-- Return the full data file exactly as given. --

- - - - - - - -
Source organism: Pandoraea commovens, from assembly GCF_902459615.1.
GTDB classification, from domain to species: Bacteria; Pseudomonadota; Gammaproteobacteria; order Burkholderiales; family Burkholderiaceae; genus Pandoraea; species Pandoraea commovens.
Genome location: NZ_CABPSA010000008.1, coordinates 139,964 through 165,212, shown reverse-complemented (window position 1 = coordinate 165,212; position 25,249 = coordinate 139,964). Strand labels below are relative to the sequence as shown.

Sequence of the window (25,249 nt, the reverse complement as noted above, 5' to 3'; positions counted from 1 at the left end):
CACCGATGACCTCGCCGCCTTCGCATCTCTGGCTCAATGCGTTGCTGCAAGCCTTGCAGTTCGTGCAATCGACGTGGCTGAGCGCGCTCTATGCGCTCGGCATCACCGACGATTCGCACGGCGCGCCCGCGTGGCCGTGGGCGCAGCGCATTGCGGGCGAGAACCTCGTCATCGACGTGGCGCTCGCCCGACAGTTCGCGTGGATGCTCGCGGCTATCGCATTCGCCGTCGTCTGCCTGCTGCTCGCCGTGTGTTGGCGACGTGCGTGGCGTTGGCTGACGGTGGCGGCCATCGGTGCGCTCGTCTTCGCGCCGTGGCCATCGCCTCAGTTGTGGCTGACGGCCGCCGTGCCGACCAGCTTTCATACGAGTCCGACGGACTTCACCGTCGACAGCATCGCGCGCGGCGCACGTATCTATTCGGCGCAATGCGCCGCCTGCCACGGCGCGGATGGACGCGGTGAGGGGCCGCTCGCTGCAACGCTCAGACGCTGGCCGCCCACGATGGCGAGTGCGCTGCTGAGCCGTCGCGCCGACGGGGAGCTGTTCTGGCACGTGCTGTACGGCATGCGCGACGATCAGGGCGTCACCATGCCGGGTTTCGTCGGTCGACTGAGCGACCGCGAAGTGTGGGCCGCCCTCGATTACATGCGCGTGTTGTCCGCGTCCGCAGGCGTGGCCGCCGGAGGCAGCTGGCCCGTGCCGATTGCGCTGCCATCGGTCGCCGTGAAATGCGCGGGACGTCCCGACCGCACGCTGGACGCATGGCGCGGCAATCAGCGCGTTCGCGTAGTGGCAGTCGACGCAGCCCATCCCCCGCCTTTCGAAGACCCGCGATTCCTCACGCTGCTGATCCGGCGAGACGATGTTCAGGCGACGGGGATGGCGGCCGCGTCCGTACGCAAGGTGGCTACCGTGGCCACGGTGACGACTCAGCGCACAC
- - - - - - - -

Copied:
Source organism: Pandoraea commovens, from assembly GCF_902459615.1.
GTDB classification, from domain to species: Bacteria; Pseudomonadota; Gammaproteobacteria; order Burkholderiales; family Burkholderiaceae; genus Pandoraea; species Pandoraea commovens.
Genome location: NZ_CABPSA010000008.1, coordinates 139,964 through 165,212, shown reverse-complemented (window position 1 = coordinate 165,212; position 25,249 = coordinate 139,964). Strand labels below are relative to the sequence as shown.

Sequence of the window (25,249 nt, the reverse complement as noted above, 5' to 3'; positions counted from 1 at the left end):
CACCGATGACCTCGCCGCCTTCGCATCTCTGGCTCAATGCGTTGCTGCAAGCCTTGCAGTTCGTGCAATCGACGTGGCTGAGCGCGCTCTATGCGCTCGGCATCACCGACGATTCGCACGGCGCGCCCGCGTGGCCGTGGGCGCAGCGCATTGCGGGCGAGAACCTCGTCATCGACGTGGCGCTCGCCCGACAGTTCGCGTGGATGCTCGCGGCTATCGCATTCGCCGTCGTCTGCCTGCTGCTCGCCGTGTGTTGGCGACGTGCGTGGCGTTGGCTGACGGTGGCGGCCATCGGTGCGCTCGTCTTCGCGCCGTGGCCATCGCCTCAGTTGTGGCTGACGGCCGCCGTGCCGACCAGCTTTCATACGAGTCCGACGGACTTCACCGTCGACAGCATCGCGCGCGGCGCACGTATCTATTCGGCGCAATGCGCCGCCTGCCACGGCGCGGATGGACGCGGTGAGGGGCCGCTCGCTGCAACGCTCAGACGCTGGCCGCCCACGATGGCGAGTGCGCTGCTGAGCCGTCGCGCCGACGGGGAGCTGTTCTGGCACGTGCTGTACGGCATGCGCGACGATCAGGGCGTCACCATGCCGGGTTTCGTCGGTCGACTGAGCGACCGCGAAGTGTGGGCCGCCCTCGATTACATGCGCGTGTTGTCCGCGTCCGCAGGCGTGGCCGCCGGAGGCAGCTGGCCCGTGCCGATTGCGCTGCCATCGGTCGCCGTGAAATGCGCGGGACGTCCCGACCGCACGCTGGACGCATGGCGCGGCAATCAGCGCGTTCGCGTAGTGGCAGTCGACGCAGCCCATCCCCCGCCTTTCGAAGACCCGCGATTCCTCACGCTGCTGATCCGGCGAGACGATGTTCAGGCGACGGGGATGGCGGCCGCGTCCGTACGCAAGGTGGCTACCGTGGCCACGGTGACGACTCAGCGCACAC